Whaling season has begun in Faroe islands despite coronavirus restrictions. Around 300 pilot whales and Atlantic white-sided dolphins were killed as a part of the 1,000-year tradition to supply the archipelago with meat for the upcoming year. The slaughter or Grindadrap is part of a cultural significance of the Danish territory and continues even after criticisms by animal lovers and environmentalists. As per the traditional practice also known as 'the Grind', fishermen surround the whales with boats and trap them in a bay and kill them with knives. The Faroe Islands are located in the North Atlantic between Norway and Iceland. They are made up of 18 tiny islands. Meanwhile, pictures of the slaughter are being shared widely online. Whaling Ships Set Sail as Japan Resumes Commercial Hunts.

Reportedly, Faroes which has a bare minimum population of 50,000 has 188 cases to date, but just one since April. Fisheries Minister Jacob Vestergaard gave a thumbs up for the hunt on July 7 but without large gatherings. The Faroese government defends the whaling practice in the country as "sustainable" and "regulated." According to authorities, "the Faroese hunt on average 800 pilot whales annually" and "approximately 100,00". According to them, stress pilot whales are not an endangered species, and their hunt is not "a festival". They believe it is a process that provides food to the local community.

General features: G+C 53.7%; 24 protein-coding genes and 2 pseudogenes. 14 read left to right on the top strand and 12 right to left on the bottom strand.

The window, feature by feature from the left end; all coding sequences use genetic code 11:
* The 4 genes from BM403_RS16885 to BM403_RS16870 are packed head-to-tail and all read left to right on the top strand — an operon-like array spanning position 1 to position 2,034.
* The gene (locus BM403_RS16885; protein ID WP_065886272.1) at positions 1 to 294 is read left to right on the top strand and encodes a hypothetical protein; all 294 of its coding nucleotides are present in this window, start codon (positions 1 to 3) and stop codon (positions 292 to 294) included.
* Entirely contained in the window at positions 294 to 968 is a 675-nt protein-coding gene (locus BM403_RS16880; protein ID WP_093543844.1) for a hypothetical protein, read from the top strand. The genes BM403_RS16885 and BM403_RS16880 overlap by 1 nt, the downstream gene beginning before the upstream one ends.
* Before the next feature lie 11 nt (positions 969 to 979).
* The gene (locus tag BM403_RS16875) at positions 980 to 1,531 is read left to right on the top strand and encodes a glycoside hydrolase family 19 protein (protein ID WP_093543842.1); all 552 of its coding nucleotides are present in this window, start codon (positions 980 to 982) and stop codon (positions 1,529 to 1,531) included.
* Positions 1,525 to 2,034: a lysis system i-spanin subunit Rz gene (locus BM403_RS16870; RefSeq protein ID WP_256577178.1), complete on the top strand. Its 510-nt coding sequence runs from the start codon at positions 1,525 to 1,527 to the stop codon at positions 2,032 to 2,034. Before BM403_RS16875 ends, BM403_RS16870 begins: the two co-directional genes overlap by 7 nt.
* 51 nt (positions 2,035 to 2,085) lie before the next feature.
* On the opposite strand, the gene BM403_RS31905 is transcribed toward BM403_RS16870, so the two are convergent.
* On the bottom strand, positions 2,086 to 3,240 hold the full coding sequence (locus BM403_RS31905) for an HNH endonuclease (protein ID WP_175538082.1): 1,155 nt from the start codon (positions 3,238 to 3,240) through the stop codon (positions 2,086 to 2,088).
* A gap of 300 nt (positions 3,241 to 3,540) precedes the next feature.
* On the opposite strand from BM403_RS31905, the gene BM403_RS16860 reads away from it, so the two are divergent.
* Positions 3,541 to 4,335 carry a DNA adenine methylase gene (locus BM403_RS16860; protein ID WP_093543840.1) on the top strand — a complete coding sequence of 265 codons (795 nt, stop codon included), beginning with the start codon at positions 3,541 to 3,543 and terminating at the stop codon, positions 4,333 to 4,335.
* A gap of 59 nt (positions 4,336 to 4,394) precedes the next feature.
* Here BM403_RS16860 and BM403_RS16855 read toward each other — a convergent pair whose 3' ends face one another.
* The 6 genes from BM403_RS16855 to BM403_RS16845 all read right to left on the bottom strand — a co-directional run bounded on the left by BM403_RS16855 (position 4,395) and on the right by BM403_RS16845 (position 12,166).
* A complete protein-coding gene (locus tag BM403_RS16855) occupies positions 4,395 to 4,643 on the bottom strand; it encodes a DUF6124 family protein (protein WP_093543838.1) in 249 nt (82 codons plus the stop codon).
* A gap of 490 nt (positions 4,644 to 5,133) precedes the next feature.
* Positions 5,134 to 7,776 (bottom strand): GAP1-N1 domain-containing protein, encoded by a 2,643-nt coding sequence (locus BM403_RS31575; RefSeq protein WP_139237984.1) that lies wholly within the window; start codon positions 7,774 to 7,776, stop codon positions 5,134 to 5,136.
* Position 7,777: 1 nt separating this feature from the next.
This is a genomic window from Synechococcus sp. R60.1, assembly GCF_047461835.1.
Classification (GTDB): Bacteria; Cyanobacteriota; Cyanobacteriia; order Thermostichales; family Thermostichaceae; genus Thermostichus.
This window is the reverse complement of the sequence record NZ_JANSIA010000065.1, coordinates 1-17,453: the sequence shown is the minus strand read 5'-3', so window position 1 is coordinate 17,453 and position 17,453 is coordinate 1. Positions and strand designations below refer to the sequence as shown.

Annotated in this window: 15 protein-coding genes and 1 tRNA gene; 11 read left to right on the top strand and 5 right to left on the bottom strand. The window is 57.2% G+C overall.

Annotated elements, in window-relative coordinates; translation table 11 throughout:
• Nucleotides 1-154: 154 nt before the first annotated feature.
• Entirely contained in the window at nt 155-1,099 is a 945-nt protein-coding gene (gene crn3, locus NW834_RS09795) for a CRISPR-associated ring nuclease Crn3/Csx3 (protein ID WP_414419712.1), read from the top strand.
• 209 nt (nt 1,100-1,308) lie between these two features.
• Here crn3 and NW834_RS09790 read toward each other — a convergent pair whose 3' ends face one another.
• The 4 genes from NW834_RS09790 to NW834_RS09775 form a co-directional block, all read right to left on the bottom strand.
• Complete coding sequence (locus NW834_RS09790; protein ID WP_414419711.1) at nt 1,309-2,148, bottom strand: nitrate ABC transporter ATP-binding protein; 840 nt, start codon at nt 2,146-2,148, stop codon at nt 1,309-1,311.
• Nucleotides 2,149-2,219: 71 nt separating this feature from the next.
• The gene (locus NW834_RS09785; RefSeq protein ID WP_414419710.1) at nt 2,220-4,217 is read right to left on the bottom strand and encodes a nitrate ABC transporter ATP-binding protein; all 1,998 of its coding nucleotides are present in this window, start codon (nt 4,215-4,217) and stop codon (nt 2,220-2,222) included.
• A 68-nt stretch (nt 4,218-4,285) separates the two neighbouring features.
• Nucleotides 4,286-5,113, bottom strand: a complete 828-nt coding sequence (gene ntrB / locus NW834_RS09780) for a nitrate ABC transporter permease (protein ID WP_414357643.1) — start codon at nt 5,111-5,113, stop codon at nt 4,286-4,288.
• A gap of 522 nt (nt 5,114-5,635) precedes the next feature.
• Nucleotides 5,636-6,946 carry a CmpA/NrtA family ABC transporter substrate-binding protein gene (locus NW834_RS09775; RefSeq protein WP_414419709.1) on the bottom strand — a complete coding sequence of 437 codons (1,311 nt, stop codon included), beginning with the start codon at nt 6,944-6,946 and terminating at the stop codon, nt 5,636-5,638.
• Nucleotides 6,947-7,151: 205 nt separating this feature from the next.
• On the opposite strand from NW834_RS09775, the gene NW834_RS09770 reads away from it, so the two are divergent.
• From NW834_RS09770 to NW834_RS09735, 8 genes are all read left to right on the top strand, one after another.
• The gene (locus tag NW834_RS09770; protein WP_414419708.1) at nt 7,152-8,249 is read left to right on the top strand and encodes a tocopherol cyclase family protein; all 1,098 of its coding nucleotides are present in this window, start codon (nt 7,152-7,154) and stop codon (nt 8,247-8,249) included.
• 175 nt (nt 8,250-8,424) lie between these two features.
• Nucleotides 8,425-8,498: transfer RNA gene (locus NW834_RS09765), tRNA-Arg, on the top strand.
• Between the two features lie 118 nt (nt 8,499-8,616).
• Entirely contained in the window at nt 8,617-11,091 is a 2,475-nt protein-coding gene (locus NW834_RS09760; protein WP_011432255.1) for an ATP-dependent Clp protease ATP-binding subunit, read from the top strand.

Whales And Dolphins Being Slaughtered at Faroe Islands:

Sea Turned Red Due to The Killings:

Sea Shepherd managed to stop the 2014 season, but they were slammed and Danish military vessels have been asked to ensure that the NGO is kept outside Faroese waters. However, Faroese are divided on the practice themselves due to varying reasons. And many urges the media and NGOs respect their practice which is a traditional island culture.

(The above story first appeared on LatestLY on Jul 21, 2020 10:44 AM IST. For more news and updates on politics, world, sports, entertainment and lifestyle, log on to our website latestly.com).